The 64,600-square-foot residential housing project at 240 Ionia Ave. SW will now include a two-story parking deck, bumping the total cost to $15 million. Courtesy of Grand Rapids DDA
At its last meeting, the Grand Rapids Brownfield Redevelopment Authority unanimously approved an amended work plan to redevelop a vacant parcel at 240 Ionia Ave. SW and authorized a development and reimbursement agreement for the project being done by Brookstone Capital.
Brookstone Capital of Midland plans to build a $15 million, seven-story residential and retail structure on the property across Ionia from Heartside Park. The project includes creating 60,000 square feet of space for 48 one- and two-bedroom apartments, mostly the low-income variety, and 4,600 square feet of space for ground floor retail.
In addition, the blueprint includes a two-story parking deck. The parking facility wasn’t included in the first version of the construction plan; its addition raised the cost of the project from $13.5 million to $15 million.
“The parking garage will serve the retail space and the apartments,” said Kara Wood, executive director of the redevelopment authority.
The brownfield plan the authority amended was approved in 2005, but not for Brookstone Capital. The brownfield was awarded to Fulton and Division LLC, which proposed to build a 10-story mixed-use structure on the Ionia site and at 243 Commerce Ave. SW, just around the corner.
That project never went forward, and the authority terminated its agreement with the developer in 2011, but the brownfield designation remained available for the site. Brookstone Capital Principal Karl Chew said he kept a close eye on the property after it received brownfield status.
Of the $15 million the firm is investing in the project, $2.47 million qualifies as eligible activities under the brownfield statute. Infrastructure improvements of $2 million easily make up the bulk of that amount, with another $133,700 going toward site preparation, $321,540 as an acceptable contingency cost, and $10,000 for preparing the work plan the authority approved.
The infrastructure upgrades include new sidewalks and curbs, but the parking deck accounts for most of that spending. Privately funded parking facilities, above or below ground, as part of a project are acceptable activities under the brownfield law.
Wood said the projected tax-increment reimbursement revenue from the project should be around $540,000 and will come from the parking deck and retail space because the residential portion of the project has been granted a payment-in-lieu of taxes, or PILOT. A portion of the project’s financing is coming from the state’s low-income housing tax credits.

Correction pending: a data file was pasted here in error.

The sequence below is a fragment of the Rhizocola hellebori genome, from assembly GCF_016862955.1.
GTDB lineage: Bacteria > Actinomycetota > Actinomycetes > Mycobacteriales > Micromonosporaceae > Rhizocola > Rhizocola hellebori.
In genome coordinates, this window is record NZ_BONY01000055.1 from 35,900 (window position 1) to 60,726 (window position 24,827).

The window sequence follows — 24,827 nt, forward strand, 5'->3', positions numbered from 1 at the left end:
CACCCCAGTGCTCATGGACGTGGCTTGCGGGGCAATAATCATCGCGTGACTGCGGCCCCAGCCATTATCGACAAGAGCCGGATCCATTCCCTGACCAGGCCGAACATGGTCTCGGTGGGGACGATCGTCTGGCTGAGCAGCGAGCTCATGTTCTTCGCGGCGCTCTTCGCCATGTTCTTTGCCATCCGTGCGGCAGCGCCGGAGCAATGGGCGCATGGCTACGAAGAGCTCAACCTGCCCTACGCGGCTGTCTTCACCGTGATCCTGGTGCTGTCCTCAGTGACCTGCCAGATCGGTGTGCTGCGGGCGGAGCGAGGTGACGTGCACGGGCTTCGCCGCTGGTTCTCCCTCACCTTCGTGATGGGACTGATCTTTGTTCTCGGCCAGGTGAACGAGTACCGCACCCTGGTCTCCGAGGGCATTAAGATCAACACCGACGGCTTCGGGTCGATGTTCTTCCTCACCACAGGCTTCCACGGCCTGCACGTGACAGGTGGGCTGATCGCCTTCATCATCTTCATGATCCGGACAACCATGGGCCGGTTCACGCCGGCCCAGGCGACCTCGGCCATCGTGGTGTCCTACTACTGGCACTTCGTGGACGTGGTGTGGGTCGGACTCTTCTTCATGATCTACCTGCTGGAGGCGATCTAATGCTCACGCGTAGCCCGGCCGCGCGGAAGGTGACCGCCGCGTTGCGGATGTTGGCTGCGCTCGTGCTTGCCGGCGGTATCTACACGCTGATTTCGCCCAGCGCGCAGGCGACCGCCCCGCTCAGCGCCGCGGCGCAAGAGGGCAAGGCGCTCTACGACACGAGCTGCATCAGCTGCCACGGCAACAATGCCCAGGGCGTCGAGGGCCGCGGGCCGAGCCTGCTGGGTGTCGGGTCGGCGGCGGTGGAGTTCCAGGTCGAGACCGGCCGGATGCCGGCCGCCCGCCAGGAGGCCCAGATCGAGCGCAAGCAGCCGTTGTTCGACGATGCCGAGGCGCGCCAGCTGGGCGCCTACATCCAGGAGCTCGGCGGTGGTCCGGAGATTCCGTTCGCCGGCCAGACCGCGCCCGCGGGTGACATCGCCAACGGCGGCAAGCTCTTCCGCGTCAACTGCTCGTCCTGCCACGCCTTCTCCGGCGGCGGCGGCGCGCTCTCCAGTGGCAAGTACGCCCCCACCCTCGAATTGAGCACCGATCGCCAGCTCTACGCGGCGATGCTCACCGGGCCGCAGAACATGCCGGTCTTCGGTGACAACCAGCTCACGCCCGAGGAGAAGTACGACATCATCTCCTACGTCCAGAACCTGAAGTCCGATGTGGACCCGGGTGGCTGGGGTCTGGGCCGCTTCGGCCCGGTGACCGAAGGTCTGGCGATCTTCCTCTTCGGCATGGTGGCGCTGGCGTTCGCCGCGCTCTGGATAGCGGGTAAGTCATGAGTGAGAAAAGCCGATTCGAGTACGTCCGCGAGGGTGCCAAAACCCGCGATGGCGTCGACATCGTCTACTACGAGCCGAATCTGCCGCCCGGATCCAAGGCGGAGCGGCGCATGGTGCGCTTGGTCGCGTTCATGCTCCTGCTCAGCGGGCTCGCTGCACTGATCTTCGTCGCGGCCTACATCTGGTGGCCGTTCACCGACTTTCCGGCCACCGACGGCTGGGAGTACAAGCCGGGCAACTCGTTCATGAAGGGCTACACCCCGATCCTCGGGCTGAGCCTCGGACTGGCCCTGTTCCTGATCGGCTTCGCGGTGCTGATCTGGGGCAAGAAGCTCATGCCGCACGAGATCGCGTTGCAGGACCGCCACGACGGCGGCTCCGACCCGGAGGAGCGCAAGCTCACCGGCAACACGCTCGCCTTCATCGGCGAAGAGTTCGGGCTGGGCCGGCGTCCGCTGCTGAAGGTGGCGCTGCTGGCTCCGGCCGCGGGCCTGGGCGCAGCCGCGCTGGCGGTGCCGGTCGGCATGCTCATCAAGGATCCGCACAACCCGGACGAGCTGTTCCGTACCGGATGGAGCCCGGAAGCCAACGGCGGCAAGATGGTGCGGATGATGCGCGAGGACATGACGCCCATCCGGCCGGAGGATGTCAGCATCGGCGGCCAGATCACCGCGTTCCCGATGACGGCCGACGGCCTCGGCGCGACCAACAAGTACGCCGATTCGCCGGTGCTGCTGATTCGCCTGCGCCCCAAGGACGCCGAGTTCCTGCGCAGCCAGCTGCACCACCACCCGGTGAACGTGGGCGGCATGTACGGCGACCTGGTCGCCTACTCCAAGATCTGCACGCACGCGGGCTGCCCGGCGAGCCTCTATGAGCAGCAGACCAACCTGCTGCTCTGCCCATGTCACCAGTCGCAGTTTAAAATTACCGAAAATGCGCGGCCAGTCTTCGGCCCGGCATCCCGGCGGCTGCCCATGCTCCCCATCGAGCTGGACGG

Both the Downtown Development Authority and the City Commission awarded the development a PILOT, and that means Brookstone Capital will pay the city 4 percent of its annual rental income for 35 years instead of property taxes.
Brookstone Capital got similar deals for its projects at 209 S. Division Ave. and 217 S. Division in 2010. Those sites now house the Division Park Avenue Apartments. Serrano Lofts at 17 Williams St. SW also was granted a PILOT then. Awarding one to a low-income housing project is a fairly standard procedure in the state.
The firm’s latest project on Ionia is the eighth in the city since 2005.
“The City Commission is very supportive of Karl’s work,” said Wood, who is also the city’s economic development director.
The project’s location is a few blocks south of Van Andel Arena and a few blocks north of the new Downtown Market being developed by the DDA and Grand Action Committee. That site also falls within the target area of the DDA’s Arena South Visioning Plan, which has a goal of increasing residency in the area, among other objectives.
“We need more residential development. We need more people living there,” said Lynee Wells, an urban planner at Williams & Works, a consultant on the visioning plan with Cornerstone Architects and Virdis Design.
Progressive AE designed the Brookstone Capital project and the Wolverine Building Group will manage the construction, which is expected to begin in June.
“They are expecting to complete the project by late summer 2014,” said Wood.